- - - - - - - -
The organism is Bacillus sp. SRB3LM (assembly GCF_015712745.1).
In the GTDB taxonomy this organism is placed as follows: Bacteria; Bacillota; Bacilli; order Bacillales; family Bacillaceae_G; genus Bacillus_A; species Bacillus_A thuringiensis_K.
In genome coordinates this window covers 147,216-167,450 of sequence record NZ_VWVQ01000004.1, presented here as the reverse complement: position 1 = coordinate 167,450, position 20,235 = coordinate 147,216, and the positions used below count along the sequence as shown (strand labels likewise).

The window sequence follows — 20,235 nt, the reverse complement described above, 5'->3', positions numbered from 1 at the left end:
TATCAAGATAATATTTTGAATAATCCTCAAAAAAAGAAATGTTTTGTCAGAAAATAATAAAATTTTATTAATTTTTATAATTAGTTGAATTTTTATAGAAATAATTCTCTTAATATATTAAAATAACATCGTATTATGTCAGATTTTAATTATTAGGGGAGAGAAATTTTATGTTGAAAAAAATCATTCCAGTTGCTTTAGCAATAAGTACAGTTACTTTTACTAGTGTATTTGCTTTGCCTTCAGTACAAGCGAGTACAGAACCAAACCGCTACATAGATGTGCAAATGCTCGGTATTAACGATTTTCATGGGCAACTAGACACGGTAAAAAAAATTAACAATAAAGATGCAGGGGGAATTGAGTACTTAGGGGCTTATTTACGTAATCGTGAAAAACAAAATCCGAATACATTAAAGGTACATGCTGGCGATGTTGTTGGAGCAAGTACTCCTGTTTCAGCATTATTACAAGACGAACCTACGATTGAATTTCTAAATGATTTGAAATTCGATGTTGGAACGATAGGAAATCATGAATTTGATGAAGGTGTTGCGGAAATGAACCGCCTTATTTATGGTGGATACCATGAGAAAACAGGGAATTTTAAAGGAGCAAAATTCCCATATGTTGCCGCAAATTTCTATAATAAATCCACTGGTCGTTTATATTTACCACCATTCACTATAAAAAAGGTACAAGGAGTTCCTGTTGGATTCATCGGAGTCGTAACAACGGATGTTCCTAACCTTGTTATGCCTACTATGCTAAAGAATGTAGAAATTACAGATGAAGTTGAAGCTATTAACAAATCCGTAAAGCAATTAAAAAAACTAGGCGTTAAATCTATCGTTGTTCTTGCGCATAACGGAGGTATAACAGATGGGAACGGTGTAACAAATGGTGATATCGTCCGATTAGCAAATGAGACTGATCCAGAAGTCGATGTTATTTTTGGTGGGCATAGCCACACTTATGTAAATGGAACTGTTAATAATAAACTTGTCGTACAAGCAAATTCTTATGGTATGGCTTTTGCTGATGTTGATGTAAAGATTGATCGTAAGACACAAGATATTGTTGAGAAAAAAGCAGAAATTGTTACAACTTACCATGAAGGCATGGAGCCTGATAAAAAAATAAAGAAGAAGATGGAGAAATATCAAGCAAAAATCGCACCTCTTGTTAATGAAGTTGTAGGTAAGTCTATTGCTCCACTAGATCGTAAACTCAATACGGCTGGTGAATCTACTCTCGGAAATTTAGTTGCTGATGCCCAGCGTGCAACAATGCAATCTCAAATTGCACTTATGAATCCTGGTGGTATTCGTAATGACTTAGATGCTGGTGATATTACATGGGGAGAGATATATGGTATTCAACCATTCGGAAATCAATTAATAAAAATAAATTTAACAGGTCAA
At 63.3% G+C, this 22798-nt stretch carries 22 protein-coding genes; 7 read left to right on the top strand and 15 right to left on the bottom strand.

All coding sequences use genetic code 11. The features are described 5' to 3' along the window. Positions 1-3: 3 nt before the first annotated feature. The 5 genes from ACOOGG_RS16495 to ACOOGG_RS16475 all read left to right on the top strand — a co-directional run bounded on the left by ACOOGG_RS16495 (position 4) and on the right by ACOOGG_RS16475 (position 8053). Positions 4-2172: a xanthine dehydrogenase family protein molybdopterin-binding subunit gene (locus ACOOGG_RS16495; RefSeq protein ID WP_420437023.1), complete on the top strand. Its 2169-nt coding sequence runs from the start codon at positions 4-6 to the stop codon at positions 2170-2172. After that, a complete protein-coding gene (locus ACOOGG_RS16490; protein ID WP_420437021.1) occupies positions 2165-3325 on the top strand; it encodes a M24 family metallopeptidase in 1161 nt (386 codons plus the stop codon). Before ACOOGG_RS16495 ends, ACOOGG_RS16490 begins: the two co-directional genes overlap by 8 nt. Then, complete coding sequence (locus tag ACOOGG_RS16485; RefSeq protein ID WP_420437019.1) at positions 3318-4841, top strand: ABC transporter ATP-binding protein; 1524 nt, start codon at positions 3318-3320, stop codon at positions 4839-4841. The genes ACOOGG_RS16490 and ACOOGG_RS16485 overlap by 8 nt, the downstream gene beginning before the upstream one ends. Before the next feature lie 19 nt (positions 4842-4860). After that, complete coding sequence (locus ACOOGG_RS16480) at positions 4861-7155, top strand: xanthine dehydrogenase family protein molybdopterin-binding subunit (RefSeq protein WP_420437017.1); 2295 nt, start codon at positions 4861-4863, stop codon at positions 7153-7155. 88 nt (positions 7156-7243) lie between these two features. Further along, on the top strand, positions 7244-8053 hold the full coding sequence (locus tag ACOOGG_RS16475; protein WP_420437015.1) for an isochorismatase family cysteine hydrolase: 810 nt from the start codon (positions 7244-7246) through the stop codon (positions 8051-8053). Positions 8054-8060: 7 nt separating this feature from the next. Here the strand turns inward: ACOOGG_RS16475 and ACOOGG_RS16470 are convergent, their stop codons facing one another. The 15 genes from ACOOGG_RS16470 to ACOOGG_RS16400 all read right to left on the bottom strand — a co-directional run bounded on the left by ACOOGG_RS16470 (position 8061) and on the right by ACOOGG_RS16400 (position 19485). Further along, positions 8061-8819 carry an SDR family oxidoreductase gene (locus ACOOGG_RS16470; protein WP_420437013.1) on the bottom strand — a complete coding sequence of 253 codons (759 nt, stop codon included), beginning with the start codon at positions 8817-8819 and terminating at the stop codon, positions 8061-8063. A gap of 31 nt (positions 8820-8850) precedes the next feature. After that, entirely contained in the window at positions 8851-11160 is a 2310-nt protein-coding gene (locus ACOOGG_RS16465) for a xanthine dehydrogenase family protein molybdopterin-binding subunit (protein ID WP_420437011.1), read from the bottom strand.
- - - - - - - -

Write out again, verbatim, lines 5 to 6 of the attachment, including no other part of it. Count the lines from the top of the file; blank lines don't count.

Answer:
TATCAAGATAATATTTTGAATAATCCTCAAAAAAAGAAATGTTTTGTCAGAAAATAATAAAATTTTATTAATTTTTATAATTAGTTGAATTTTTATAGAAATAATTCTCTTAATATATTAAAATAACATCGTATTATGTCAGATTTTAATTATTAGGGGAGAGAAATTTTATGTTGAAAAAAATCATTCCAGTTGCTTTAGCAATAAGTACAGTTACTTTTACTAGTGTATTTGCTTTGCCTTCAGTACAAGCGAGTACAGAACCAAACCGCTACATAGATGTGCAAATGCTCGGTATTAACGATTTTCATGGGCAACTAGACACGGTAAAAAAAATTAACAATAAAGATGCAGGGGGAATTGAGTACTTAGGGGCTTATTTACGTAATCGTGAAAAACAAAATCCGAATACATTAAAGGTACATGCTGGCGATGTTGTTGGAGCAAGTACTCCTGTTTCAGCATTATTACAAGACGAACCTACGATTGAATTTCTAAATGATTTGAAATTCGATGTTGGAACGATAGGAAATCATGAATTTGATGAAGGTGTTGCGGAAATGAACCGCCTTATTTATGGTGGATACCATGAGAAAACAGGGAATTTTAAAGGAGCAAAATTCCCATATGTTGCCGCAAATTTCTATAATAAATCCACTGGTCGTTTATATTTACCACCATTCACTATAAAAAAGGTACAAGGAGTTCCTGTTGGATTCATCGGAGTCGTAACAACGGATGTTCCTAACCTTGTTATGCCTACTATGCTAAAGAATGTAGAAATTACAGATGAAGTTGAAGCTATTAACAAATCCGTAAAGCAATTAAAAAAACTAGGCGTTAAATCTATCGTTGTTCTTGCGCATAACGGAGGTATAACAGATGGGAACGGTGTAACAAATGGTGATATCGTCCGATTAGCAAATGAGACTGATCCAGAAGTCGATGTTATTTTTGGTGGGCATAGCCACACTTATGTAAATGGAACTGTTAATAATAAACTTGTCGTACAAGCAAATTCTTATGGTATGGCTTTTGCTGATGTTGATGTAAAGATTGATCGTAAGACACAAGATATTGTTGAGAAAAAAGCAGAAATTGTTACAACTTACCATGAAGGCATGGAGCCTGATAAAAAAATAAAGAAGAAGATGGAGAAATATCAAGCAAAAATCGCACCTCTTGTTAATGAAGTTGTAGGTAAGTCTATTGCTCCACTAGATCGTAAACTCAATACGGCTGGTGAATCTACTCTCGGAAATTTAGTTGCTGATGCCCAGCGTGCAACAATGCAATCTCAAATTGCACTTATGAATCCTGGTGGTATTCGTAATGACTTAGATGCTGGTGATATTACATGGGGAGAGATATATGGTATTCAACCATTCGGAAATCAATTAATAAAAATAAATTTAACAGGTCAA
At 63.3% G+C, this 22798-nt stretch carries 22 protein-coding genes; 7 read left to right on the top strand and 15 right to left on the bottom strand.